The Organisation for Economic Co-operation and Development (OECD) conducts annually an evaluation of health variables entitled “Heath at a glance”, presenting an analysis with aggregated data on different health variables. “Health at a glance” dedicates a specific chapter to children’s health, where it collects data on LBW [25].

The purpose of this study was to ascertain the twenty-first century relationships between the contextual country factors and low birth weight rates in OECD countries.


Source of information and data gathered

We gathered data for all 35 OECD countries (Supplementary Table 1) for the period ranging from 2000 to 2016 from the OECD data base (; last access: 19/October/2018). Data for 2016 could not be used in this analysis as most information on LBW was still not available at the date the data base was consulted. For descriptive purposes, countries were classified into six regions (America, Eastern Europe [countries in the former Eastern block], Northern Europe [Scandinavian countries, UK and Ireland], Southern Europe [European countries with Mediterranean coast], Central Europe [all other European countries] and other countries [Asian and Oceanian countries]) (Supplementary Table 1).

Information obtained included LBW rate (per 100 newborns), demographic and economic variables (percentage of women in the general population, fertility and natality rates, per capita GDP), health habits and woman-related preventive measures (smoking, ethanol consumption, people reporting good health, breast and cervical cancer screening coverages), health care system organization and funding (investment in health care, health care coverage, public and private system coverage, number of hospitals), health care work force (health care workers, physicians, general practitioners, paediatricians, obstetricians, midwives, nurses) and obstetric care (average length of admission due to pregnancy, single birth, other births and puerperium-associated complications, and Caesarean rate).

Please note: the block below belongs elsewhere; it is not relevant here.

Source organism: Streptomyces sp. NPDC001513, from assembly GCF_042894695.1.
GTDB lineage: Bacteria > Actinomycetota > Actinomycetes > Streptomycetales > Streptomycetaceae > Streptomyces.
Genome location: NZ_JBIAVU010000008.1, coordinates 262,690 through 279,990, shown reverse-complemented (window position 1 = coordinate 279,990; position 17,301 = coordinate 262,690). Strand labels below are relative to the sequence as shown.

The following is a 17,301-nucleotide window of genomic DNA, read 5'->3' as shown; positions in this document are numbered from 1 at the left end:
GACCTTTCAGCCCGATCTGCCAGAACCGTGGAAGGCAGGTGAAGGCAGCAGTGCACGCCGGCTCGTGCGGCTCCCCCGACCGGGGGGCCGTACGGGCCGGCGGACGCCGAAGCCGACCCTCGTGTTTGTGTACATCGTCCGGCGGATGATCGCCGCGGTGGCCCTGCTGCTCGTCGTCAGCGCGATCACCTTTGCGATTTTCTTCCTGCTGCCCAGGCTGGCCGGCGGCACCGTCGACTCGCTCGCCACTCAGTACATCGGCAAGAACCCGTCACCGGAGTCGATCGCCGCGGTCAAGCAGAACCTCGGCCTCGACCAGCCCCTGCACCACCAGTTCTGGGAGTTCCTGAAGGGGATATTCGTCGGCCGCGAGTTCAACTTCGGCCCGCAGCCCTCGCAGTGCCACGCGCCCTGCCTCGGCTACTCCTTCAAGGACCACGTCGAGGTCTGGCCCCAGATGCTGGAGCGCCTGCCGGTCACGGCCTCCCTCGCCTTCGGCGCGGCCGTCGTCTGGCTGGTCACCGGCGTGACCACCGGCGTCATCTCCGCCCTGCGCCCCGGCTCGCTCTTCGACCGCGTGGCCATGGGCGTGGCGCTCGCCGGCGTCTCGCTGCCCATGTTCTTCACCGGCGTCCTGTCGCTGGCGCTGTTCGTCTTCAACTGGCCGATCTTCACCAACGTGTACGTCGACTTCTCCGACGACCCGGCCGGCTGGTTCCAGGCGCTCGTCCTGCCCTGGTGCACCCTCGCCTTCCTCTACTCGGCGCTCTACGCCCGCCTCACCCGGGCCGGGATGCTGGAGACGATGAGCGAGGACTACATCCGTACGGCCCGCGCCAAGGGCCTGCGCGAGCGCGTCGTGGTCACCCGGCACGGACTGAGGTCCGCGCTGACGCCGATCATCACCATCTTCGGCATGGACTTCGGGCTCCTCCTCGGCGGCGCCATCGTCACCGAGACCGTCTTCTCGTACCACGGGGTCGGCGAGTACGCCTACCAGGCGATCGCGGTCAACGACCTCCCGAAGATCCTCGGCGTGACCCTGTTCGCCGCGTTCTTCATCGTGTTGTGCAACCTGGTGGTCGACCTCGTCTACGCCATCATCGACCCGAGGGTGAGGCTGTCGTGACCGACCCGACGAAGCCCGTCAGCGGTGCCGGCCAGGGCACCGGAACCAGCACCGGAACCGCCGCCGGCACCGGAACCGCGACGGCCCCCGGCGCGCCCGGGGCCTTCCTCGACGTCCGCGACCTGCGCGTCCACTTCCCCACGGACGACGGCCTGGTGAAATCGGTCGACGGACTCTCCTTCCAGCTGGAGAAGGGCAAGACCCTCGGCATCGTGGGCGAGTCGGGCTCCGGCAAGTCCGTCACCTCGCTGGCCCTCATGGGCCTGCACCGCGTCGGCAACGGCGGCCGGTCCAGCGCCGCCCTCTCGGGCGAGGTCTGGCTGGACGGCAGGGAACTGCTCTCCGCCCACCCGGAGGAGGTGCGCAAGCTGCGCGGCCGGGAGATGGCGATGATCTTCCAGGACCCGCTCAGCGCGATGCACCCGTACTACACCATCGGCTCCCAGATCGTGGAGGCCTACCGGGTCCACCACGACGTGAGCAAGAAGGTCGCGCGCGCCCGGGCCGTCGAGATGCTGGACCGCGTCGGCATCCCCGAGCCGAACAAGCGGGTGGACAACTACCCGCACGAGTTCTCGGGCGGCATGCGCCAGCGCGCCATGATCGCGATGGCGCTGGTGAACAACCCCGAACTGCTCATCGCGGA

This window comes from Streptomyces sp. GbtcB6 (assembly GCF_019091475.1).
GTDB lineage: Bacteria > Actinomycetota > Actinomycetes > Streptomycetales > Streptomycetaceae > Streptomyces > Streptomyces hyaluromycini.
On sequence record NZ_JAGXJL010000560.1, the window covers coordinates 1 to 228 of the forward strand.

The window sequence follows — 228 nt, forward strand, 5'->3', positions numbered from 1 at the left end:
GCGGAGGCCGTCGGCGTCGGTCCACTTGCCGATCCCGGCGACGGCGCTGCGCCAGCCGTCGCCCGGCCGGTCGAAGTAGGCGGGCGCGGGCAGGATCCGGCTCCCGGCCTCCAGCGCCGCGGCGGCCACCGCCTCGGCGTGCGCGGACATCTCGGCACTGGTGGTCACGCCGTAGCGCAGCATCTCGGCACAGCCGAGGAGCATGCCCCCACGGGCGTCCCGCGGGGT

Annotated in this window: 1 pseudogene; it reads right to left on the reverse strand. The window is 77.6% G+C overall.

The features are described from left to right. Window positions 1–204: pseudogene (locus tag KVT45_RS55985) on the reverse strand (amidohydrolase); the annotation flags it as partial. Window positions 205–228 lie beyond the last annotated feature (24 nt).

Statistical analysis

Data were arranged as panels according to country and year. Relationships between explainable variables and LBW rates were analysed using random-effects linear regression. Random-effects models were used under the assumption that trends in LBW rates have two sources of variability, one related with the year and another related with the country; therefore, they would account for the existence of between-country different trends. Results are presented as linear regression coefficient with 95% confidence interval (CI). All analyses were carried out with the Stata 16/SE statistical package (Stata Corp., College Station, Texas, US).


Mean and standard deviations for all variables recorded are displayed in Table 1, stratified by 5-year periods. LBW average rate increased from 6.2% in 2005 to 6.5% in 2015. Fertility and natality rate showed inconsistent trends, while per capita GDP about doubled its average from 2000 to 2010 but slightly decreased towards 2015. Average number of cigarettes and ethanol consumption declined throughout the period, whereas the percentage of people reporting good health and breast cancer screening coverage increased. Investment in health care escalated from 7.2% GDP to 8.9% GDP, but trends in health care coverage were inconsistent. Physician ratios increased all over the studied period as well as ratios of GPs, paediatricians, obstetricians and nurses. Average length of admission due to obstetrics procedures decreased, but Caesarean section rates escalated from 181 to 252 per 1000 newborns.

Table 1 Description of the variables included in this study: mean ± standard deviation in 2000, 2005, 2010 and 2015 in OECD countries